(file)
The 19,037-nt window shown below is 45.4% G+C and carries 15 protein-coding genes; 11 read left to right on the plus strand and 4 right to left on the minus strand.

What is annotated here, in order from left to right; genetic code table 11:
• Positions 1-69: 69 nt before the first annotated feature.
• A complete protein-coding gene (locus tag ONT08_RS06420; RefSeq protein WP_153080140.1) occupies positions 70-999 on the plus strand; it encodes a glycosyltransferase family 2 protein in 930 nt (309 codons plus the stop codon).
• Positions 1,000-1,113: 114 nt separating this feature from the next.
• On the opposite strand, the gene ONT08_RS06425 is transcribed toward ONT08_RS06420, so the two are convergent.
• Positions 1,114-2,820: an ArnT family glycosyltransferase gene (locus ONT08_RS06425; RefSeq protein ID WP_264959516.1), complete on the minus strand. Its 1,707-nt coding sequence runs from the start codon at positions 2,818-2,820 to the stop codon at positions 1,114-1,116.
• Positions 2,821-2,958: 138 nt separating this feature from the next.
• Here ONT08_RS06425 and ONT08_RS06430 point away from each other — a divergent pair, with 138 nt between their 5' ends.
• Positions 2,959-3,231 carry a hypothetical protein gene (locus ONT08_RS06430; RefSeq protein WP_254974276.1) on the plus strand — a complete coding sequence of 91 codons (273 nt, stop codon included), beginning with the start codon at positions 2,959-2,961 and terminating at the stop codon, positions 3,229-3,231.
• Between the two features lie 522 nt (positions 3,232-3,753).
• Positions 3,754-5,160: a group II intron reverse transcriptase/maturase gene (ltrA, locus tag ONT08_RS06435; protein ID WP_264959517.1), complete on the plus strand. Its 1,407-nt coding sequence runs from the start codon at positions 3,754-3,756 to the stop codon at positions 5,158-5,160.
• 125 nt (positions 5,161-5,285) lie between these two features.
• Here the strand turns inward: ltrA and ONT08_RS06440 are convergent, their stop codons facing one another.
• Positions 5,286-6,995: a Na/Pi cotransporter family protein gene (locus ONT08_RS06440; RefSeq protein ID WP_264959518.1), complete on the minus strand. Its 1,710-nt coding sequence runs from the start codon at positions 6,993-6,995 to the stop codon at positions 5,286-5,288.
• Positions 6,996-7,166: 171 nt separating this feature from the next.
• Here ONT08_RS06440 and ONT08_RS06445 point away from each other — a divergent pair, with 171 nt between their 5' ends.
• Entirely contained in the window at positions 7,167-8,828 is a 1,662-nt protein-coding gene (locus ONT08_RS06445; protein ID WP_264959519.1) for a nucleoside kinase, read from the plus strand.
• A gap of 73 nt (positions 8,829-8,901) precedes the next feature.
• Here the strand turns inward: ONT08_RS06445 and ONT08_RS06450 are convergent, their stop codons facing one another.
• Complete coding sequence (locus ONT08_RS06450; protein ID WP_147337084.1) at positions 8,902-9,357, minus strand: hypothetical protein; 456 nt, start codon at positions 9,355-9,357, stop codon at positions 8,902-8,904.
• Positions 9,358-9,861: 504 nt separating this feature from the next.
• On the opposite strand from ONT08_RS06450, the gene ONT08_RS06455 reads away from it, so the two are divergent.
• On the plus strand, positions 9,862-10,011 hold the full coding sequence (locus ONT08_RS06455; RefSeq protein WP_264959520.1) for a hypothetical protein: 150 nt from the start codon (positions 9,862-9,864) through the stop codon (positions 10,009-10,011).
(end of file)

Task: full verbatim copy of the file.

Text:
The 19,037-nt window shown below is 45.4% G+C and carries 15 protein-coding genes; 11 read left to right on the plus strand and 4 right to left on the minus strand.

What is annotated here, in order from left to right; genetic code table 11:
• Positions 1-69: 69 nt before the first annotated feature.
• A complete protein-coding gene (locus tag ONT08_RS06420; RefSeq protein WP_153080140.1) occupies positions 70-999 on the plus strand; it encodes a glycosyltransferase family 2 protein in 930 nt (309 codons plus the stop codon).
• Positions 1,000-1,113: 114 nt separating this feature from the next.
• On the opposite strand, the gene ONT08_RS06425 is transcribed toward ONT08_RS06420, so the two are convergent.
• Positions 1,114-2,820: an ArnT family glycosyltransferase gene (locus ONT08_RS06425; RefSeq protein ID WP_264959516.1), complete on the minus strand. Its 1,707-nt coding sequence runs from the start codon at positions 2,818-2,820 to the stop codon at positions 1,114-1,116.
• Positions 2,821-2,958: 138 nt separating this feature from the next.
• Here ONT08_RS06425 and ONT08_RS06430 point away from each other — a divergent pair, with 138 nt between their 5' ends.
• Positions 2,959-3,231 carry a hypothetical protein gene (locus ONT08_RS06430; RefSeq protein WP_254974276.1) on the plus strand — a complete coding sequence of 91 codons (273 nt, stop codon included), beginning with the start codon at positions 2,959-2,961 and terminating at the stop codon, positions 3,229-3,231.
• Between the two features lie 522 nt (positions 3,232-3,753).
• Positions 3,754-5,160: a group II intron reverse transcriptase/maturase gene (ltrA, locus tag ONT08_RS06435; protein ID WP_264959517.1), complete on the plus strand. Its 1,407-nt coding sequence runs from the start codon at positions 3,754-3,756 to the stop codon at positions 5,158-5,160.
• 125 nt (positions 5,161-5,285) lie between these two features.
• Here the strand turns inward: ltrA and ONT08_RS06440 are convergent, their stop codons facing one another.
• Positions 5,286-6,995: a Na/Pi cotransporter family protein gene (locus ONT08_RS06440; RefSeq protein ID WP_264959518.1), complete on the minus strand. Its 1,710-nt coding sequence runs from the start codon at positions 6,993-6,995 to the stop codon at positions 5,286-5,288.
• Positions 6,996-7,166: 171 nt separating this feature from the next.
• Here ONT08_RS06440 and ONT08_RS06445 point away from each other — a divergent pair, with 171 nt between their 5' ends.
• Entirely contained in the window at positions 7,167-8,828 is a 1,662-nt protein-coding gene (locus ONT08_RS06445; protein ID WP_264959519.1) for a nucleoside kinase, read from the plus strand.
• A gap of 73 nt (positions 8,829-8,901) precedes the next feature.
• Here the strand turns inward: ONT08_RS06445 and ONT08_RS06450 are convergent, their stop codons facing one another.
• Complete coding sequence (locus ONT08_RS06450; protein ID WP_147337084.1) at positions 8,902-9,357, minus strand: hypothetical protein; 456 nt, start codon at positions 9,355-9,357, stop codon at positions 8,902-8,904.
• Positions 9,358-9,861: 504 nt separating this feature from the next.
• On the opposite strand from ONT08_RS06450, the gene ONT08_RS06455 reads away from it, so the two are divergent.
• On the plus strand, positions 9,862-10,011 hold the full coding sequence (locus ONT08_RS06455; RefSeq protein WP_264959520.1) for a hypothetical protein: 150 nt from the start codon (positions 9,862-9,864) through the stop codon (positions 10,009-10,011).